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Mental Health Crisis


The Crisis Contact Center provides free, telephone and text-based crisis intervention to anyone that needs it, 24 hours-a-day, seven days-a-week. Crisis counselors assist callers struggling with thoughts of suicide, grief, depression, anxiety, domestic violence, addiction, or trauma. Language interpretation services are available.

Family & Children’s Service Crisis Line: 615-244-7444

Psychiatric Emergency - Crisis Treatment Center


A mental health crisis can be extremely frightening and difficult for family and friends to understand. Law enforcement and paramedics have limited resources to help during a mental health crisis, which can result in an unnecessary trip to the Emergency Room. This often only adds to the crisis.

Our emergency teams are trained to immediately respond and resolve a crisis. We offer a full continuum of services and treatment resources on our Nashville campus.

250 Cumberland Bend, Nashville, TN 37228

Mental Health Cooperative Emergency Psychiatric Services

Sexual Assault Crisis & Support Line


Our crisis and support line is available 24 hours a day for anyone in need of support, referrals, and information for themselves or someone they know including assistance immediately following a sexual assault.

Sexual Assault Center

Domestic Violence Hotline


Our advocates are here to listen without judgement and help you begin to address what’s going on in your relationship. Our services are always free and available 24/7. Text START to 88788 or chat at

National Domestic Violence Hotline

The Disaster Distress Helpline


Emotional Support Resource: The Disaster Distress Helpline, 1-800-985-5990, is a 24/7, 365, national hotline dedicated to providing immediate crisis counseling for people who are experiencing emotional distress related to any natural or human-caused disaster.

via Nashville Office of Emergency Management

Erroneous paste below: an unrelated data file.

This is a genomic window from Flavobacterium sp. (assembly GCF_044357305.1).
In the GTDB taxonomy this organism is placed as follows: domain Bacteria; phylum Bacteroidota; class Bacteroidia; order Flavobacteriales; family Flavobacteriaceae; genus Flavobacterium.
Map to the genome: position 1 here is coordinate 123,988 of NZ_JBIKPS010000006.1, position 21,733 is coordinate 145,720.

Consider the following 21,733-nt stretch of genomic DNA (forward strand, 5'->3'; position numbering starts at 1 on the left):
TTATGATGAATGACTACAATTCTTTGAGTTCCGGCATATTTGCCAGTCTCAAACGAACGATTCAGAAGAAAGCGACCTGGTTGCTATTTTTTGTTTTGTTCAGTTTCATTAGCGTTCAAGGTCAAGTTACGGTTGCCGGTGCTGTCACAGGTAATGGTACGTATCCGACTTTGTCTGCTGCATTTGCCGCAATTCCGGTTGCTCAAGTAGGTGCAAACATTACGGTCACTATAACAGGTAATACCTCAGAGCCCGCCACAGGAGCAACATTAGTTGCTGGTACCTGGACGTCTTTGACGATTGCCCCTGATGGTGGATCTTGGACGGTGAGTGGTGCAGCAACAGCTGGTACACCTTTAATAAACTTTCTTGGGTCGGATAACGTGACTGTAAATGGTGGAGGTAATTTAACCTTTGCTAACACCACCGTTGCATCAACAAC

Are you feeling desperate, alone, or hopeless? Are you thinking of suicide?

National Suicide Prevention Lifeline 1-800-273-8255

What Happens When You Call The Lifeline: 1-800-273-8255?

1. First, you’ll hear an automated message featuring additional options while your call is routed to your local Lifeline network crisis center.

2. The Lifeline will play you a little music while you’re connected to a skilled, trained crisis worker.

3. A trained crisis worker at your local center will answer the phone.

4. This person will listen to you, understand how your problem is affecting you, provide support, and get you the help you need.

Lifeline Center calls are free and confidential, and they are available 24/7.

Text HOME to 741741 for the Crisis Text Line

Crisis Text Line
Crisis Text Line - Text HOME to 741741

Text HOME to 741741 from anywhere in the United States, anytime, about any type of crisis.

Crisis Text Line - a trained Crisis Counselor will respond to your texts

A live, trained Crisis Counselor receives the text and responds, all from a secure online platform.

Crisis Text Line - the counselor will help you move forward from a crisis moment

The volunteer Crisis Counselor will help you move from a hot moment to a cool moment.

Someone I care about might be thinking of suicide. What do I do?

1. Check in

Have a conversation, and make it your goal to listen non-judgmentally. Ask directly if they are thinking of suicide or if they have thought of suicide anytime during the past.

More conversation tips from the American Foundation for Suicide Prevention
More information on warning signs from TN Suicide Prevention Network

2. Connect with resources

The National Suicide Prevention Lifeline (1-800-273-8255) and Crisis Text Line (text HOME to 741741) are free and available 24/7 for people currently experiencing a crisis.

Meeting regularly with a trained mental health professional will give your loved one increased tools, support, and empowerment to deal with the pain and suffering they are experiencing. Insight Counseling Centers has counselors in eight locations across Middle Tennessee and offers counseling on an income-based fee scale.

3. Follow up

You don’t have to be a trained professional to help save a life. Reaching out, truly listening, connecting someone with mental health services, and continuing to show you care can make a world of difference for someone experiencing pain.

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